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Rarely There

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Wednesday, March 28, 2007

eggs, wyau , muttai, huevos...



Usually, "free-range" conjures up images of vast farm lands, fields, meadows where the animals roam free, do what they please, and possibly allow their human friends to share what they produce, like eggs, milk and so on.
Historically, the term "range" means, in addition to living outside and getting exercise, the animals are able to sustain themselves on the land on which they are living.

The more I read about de-beaking, confinement of hens, and termination of roosters who have no commercial value, the more terrible I feel about buying commercial eggs.
Birds raised in the United States for meat - mainly chickens and turkeys - may be sold as "range" if they have U.S. Department of Agriculture certified access to the outdoors. No other criteria, such as environmental quality, size of area, number of birds, or space per bird, are included in this term. [United Poultry Concerns (UPC)]

I don't eat meat, however I do cook chicken for D on and off. But I do cook eggs and eat eggs.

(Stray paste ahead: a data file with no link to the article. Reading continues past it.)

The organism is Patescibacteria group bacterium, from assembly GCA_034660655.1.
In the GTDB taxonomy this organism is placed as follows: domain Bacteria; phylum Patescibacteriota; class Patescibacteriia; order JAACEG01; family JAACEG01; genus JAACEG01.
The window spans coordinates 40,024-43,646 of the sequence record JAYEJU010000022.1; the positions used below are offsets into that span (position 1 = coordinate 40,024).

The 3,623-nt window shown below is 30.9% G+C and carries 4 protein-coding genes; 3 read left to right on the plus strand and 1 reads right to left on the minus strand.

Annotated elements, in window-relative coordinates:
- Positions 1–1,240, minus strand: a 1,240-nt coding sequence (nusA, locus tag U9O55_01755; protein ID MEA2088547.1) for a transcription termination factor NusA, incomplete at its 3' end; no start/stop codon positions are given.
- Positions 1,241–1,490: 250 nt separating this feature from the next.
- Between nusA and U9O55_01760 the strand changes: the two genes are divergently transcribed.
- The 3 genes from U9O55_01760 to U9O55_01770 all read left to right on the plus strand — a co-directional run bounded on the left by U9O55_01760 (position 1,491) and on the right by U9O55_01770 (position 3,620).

Of late, we have been getting our eggs from a colleague who raises a few hens and chickens. Just a handful. So, the egg supply is small. Maybe once a month we get a couple of dozen or so from this colleague, at a price slightly more expensive than supermarket, but, a price we are willing to pay, knowing that the hens are not mutilated or confined, and are fed good food.

Eventually, of course, they are probably going to be slaughtered and eaten. Such is the Cycle of Life. Food Chain. Whatever you want to call it.

However, the belief that free-range hens, when allowed to roam and peck at will, would produce tastier (and possibly healthier) eggs seems to have some validity: the farm fresh free range hen eggs I have cooked up seem to taste better to me than the commercial supermarket ones. They don't have the slightly unpleasant odor and after-taste that I call "eggy", despite D giving me a hard time about my coining of the term.

The eggs are not all the same size and same color either, which makes them very interesting. The eggs pictured above are anywhere from greenish gray, to brown to off-white, and varying in sizes.

While it is sadly, deplorably true that industrial poultry/meat production is not going to conform to any free-range standards, knowing the producer, and possibly remaining vegetarian can help make a difference...

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